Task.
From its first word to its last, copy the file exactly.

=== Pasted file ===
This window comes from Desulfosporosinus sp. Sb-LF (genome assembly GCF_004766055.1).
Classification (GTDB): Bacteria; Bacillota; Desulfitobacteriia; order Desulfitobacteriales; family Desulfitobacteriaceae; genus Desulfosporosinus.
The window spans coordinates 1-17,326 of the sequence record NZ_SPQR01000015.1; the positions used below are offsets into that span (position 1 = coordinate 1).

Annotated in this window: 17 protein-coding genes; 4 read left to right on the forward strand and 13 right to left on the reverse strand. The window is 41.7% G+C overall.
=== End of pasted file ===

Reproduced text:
This window comes from Desulfosporosinus sp. Sb-LF (genome assembly GCF_004766055.1).
Classification (GTDB): Bacteria; Bacillota; Desulfitobacteriia; order Desulfitobacteriales; family Desulfitobacteriaceae; genus Desulfosporosinus.
The window spans coordinates 1-17,326 of the sequence record NZ_SPQR01000015.1; the positions used below are offsets into that span (position 1 = coordinate 1).

Annotated in this window: 17 protein-coding genes; 4 read left to right on the forward strand and 13 right to left on the reverse strand. The window is 41.7% G+C overall.